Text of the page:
Frequently Asked Questions

This page contains information in response to frequently asked questions regarding physical activity and sedentary behaviour.

Page last updated: 21 November 2017


Early Years (birth-5 years) (Infants, Toddlers and Preschoolers)

Children (5-12 Years) and Young People (13-17 Years)

Adults (18-64 Years) and Older Australians (65 Years and Older)


How much physical activity are Australians doing?

The Australian Health Survey 2011-12 indicates that only one in three children and one in ten young people undertook the recommended 60 minutes of physical activity every day1. In addition, just under one-third of children and young people (29%) met the recommended “no more than two hours a day” of electronic media use for entertainment1.

Furthermore in 2011-12, 60% of Australian adults did less than the previously recommended 30 minutes of physical activity per day1. Findings from the Australian Health Survey 2011-12 also indicate that on average, adults spent 39 hours per week, of which approximately 10 hours was at work and 29 hours was for leisure (including transport), doing sedentary activities (i.e. sitting or lying down for various activities)1.

1. Australian Bureau of Statistics (ABS) 2013. Australian Health Survey: Physical Activity, 2011-12. ABS Cat. No. 4364.0.55.004. Canberra: ABS.

How much physical activity do I need to do?

The amount, type and intensity of physical activity that you need to do, depend on a number of factors, including your age and physical development. The Australian Government has produced a series of guidelines to help facilitate positive health outcomes for Australians of all ages.

If you are new to physical activity, have a health problem, or are concerned about the safety of being (more) active, speak with your doctor or health professional about the most suitable activities for you.

Are Australia’s Physical Activity and Sedentary Behaviour Guidelines the same for everybody?

No. There are different guidelines for different age groups. The Australian Government has produced a series of physical activity and sedentary behaviour guidelines for Australians of all ages.

How were the Guidelines developed?

Australia’s Physical Activity and Sedentary Behaviour Guidelines are supported by a rigorous evidence review process that considered the relationships between physical activity, sedentary behaviour and health outcome indicators. The Evidence Review Reports provide a summary of the evidence used to inform the development of the Guidelines.

In addition, a consultation process was undertaken with relevant stakeholders, state government representatives, and national and international experts to further inform the development of the Guidelines.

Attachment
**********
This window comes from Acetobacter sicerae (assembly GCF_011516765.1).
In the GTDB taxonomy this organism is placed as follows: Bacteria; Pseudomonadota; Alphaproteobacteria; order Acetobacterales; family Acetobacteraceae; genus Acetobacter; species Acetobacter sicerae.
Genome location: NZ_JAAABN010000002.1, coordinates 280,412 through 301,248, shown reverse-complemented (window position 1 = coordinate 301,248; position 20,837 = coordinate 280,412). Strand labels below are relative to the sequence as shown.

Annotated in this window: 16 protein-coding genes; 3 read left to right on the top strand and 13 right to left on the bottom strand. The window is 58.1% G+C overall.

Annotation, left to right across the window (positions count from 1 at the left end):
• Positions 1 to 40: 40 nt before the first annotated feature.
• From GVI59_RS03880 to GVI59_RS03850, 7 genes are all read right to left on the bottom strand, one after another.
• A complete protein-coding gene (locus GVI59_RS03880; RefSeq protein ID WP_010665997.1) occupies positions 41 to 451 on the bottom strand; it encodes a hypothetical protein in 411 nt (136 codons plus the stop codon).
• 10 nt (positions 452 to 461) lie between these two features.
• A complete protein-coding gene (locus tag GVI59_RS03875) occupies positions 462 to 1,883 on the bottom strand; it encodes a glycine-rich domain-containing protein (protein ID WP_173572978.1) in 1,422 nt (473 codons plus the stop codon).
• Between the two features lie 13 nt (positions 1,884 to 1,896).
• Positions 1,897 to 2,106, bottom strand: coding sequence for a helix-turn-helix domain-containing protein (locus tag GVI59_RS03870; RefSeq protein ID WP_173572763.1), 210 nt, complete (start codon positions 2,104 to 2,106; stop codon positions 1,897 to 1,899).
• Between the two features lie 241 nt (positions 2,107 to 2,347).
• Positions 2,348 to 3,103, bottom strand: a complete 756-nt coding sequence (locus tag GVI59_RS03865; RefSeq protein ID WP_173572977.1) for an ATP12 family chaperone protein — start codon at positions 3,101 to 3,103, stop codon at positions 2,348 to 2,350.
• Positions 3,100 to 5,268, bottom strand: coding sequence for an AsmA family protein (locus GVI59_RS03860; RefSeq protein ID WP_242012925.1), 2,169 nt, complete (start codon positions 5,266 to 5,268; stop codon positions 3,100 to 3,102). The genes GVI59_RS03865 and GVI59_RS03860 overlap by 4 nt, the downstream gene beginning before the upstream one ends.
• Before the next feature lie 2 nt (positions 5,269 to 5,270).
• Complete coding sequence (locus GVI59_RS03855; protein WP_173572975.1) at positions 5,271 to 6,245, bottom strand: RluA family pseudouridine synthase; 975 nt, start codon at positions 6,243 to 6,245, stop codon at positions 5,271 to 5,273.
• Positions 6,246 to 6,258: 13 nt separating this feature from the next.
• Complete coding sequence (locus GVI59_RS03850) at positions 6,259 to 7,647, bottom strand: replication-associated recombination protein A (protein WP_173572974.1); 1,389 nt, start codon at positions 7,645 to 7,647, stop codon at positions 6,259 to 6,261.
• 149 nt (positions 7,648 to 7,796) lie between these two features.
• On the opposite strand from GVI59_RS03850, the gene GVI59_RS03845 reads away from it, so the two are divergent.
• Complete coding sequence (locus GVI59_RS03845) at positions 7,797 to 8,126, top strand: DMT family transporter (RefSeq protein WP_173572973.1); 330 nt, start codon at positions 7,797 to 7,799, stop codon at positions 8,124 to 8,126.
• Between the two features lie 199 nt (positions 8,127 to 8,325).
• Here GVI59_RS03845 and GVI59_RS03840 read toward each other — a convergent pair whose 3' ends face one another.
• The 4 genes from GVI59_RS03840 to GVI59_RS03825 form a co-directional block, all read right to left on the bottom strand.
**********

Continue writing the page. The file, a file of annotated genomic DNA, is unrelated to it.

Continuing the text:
What is ‘physical activity’?

Physical activity is any activity that gets your body moving, makes your breathing become quicker, and your heart beat faster. Physical activity can be in many different forms and at different levels of intensity.

What’s the difference between ‘moderate intensity’ and ‘vigorous intensity’ physical activity?

Moderate intensity physical activity requires some effort, but still allows you to speak easily while undertaking the activity. Examples include active play, brisk walking, recreational swimming, dancing, social tennis, or riding a bike or scooter.

Vigorous intensity physical activity requires more effort and makes you breathe harder and faster (“huff and puff”). Examples include running, fast cycling, many organised sports or tasks that involve lifting, carrying or digging.

Does being physically active mean I have to play sport?

Sport can be a great way to include physical activity in your life, but you can still be physically active, even if you don’t play sport.

There are many different ways to be physically active every day. Using active modes of travel, like walking, riding a bike or skateboard, or using the stairs instead of a lift or escalator, are all simple ways of building physical activity into your day.

It is important to remember that physical activity does not have to be organised or competitive to be beneficial. Physical activity, both on your own, or with family and friends, can be fun and have many health and social benefits.

Is it dangerous to do too much physical activity?

If you are new to physical activity, trying out a new activity, or are concerned about the safety of being more active, you should speak with your health professional for advice.

I’m already busy. How can I fit physical activity into my day?

Making physical activity a part of your daily routine is possible and can have many benefits. Australia’s Physical Activity and Sedentary Behaviour Guidelines include tips and ideas for how to fit more activity into your day to day life. Ideas such as using active modes of travel like walking, riding a bike or skateboard safely, using stairs instead of a lift or escalator, or hosting active social gatherings are simple ways of building physical activity into your day.

What is meant by the term ‘sedentary’?